The Pauma Band of Luiseño Indians is supporting a forward-thinking idea to get children and adults alike to learn the Luiseño language—encourage them to play video games. A $50,000 grant from the tribe is enabling California State University San Marcos’ California Indian Culture and Sovereignty Center and Palomar College’s American Indian Studies Department to develop colorful, interactive, graphics-rich language lessons that will be loaded onto Nintendo-compatible game cartridges.
With the number of fluent speakers dwindling, the tribe’s first goal is to simply provide potential learners with the means to achieve the same basic language skills of a 2- to 5-year-old native speaker. The tribe believes that Nintendo-compatible cartridges are the best way to do that; Nintendo devices are common in homes with children, and children and adults alike are likely to find interactive lessons more fun and engaging than old-fashioned ways of learning, like studying flashcards.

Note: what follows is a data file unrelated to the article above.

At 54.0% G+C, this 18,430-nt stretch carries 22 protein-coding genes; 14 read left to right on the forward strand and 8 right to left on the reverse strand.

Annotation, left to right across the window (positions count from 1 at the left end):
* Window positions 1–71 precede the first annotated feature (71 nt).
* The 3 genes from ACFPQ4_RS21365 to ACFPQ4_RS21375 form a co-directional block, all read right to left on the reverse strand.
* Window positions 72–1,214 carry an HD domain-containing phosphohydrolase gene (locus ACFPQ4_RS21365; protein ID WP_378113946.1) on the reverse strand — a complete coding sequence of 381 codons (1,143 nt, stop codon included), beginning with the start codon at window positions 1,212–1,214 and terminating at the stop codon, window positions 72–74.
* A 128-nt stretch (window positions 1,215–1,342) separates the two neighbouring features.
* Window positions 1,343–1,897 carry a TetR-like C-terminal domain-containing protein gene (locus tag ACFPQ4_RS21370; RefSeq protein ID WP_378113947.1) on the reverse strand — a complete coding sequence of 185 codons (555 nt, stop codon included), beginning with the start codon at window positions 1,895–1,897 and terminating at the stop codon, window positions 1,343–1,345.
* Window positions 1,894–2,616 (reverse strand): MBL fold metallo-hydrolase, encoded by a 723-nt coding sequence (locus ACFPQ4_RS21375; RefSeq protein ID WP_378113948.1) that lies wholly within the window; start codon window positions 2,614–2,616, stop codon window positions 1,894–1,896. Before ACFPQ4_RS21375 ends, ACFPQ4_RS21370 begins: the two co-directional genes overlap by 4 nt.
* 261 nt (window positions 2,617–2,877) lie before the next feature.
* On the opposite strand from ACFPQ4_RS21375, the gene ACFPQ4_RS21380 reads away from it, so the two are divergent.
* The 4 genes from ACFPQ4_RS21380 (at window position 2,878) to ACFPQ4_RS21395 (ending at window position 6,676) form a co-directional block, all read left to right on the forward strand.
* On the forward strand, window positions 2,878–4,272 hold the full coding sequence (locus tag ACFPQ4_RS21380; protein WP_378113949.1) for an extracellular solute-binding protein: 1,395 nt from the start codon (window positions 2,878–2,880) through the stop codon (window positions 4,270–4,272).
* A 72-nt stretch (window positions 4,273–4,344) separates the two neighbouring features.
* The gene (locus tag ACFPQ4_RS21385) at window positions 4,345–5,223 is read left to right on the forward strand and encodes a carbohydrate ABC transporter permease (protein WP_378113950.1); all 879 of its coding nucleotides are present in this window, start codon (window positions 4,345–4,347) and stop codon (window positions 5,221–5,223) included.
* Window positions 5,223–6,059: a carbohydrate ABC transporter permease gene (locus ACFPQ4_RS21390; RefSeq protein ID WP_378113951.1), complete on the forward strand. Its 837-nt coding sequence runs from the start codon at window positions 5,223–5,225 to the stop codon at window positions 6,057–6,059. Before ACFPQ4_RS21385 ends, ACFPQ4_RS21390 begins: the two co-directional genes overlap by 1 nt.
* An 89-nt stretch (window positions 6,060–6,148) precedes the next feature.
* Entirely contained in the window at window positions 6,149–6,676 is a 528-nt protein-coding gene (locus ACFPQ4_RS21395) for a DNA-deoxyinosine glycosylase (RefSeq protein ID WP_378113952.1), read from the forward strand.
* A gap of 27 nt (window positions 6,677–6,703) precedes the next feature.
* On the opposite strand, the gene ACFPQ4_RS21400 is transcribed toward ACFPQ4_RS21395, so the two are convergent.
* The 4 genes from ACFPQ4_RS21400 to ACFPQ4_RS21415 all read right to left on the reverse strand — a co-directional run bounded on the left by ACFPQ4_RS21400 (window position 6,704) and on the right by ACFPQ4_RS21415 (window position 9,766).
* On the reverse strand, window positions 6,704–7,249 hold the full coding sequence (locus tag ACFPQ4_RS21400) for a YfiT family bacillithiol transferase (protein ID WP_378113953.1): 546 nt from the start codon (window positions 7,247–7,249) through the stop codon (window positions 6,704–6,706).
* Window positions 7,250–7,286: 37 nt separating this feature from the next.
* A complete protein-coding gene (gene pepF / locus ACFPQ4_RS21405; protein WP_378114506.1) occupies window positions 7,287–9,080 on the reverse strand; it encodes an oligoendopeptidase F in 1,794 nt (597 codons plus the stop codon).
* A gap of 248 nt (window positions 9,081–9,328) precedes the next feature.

Once learners have developed foundational language skills, the goal will shift to helping learners develop the kind of nuanced skills necessary for fluency. The tribe hopes the project will lead to people dreaming in Luiseño, telling jokes in Luiseño, arguing in Luiseño, and generally speaking it as if it were their first language.
More information about the project can be found at http://www.csusm.edu/air/Video_Game_CSUSM.pdf.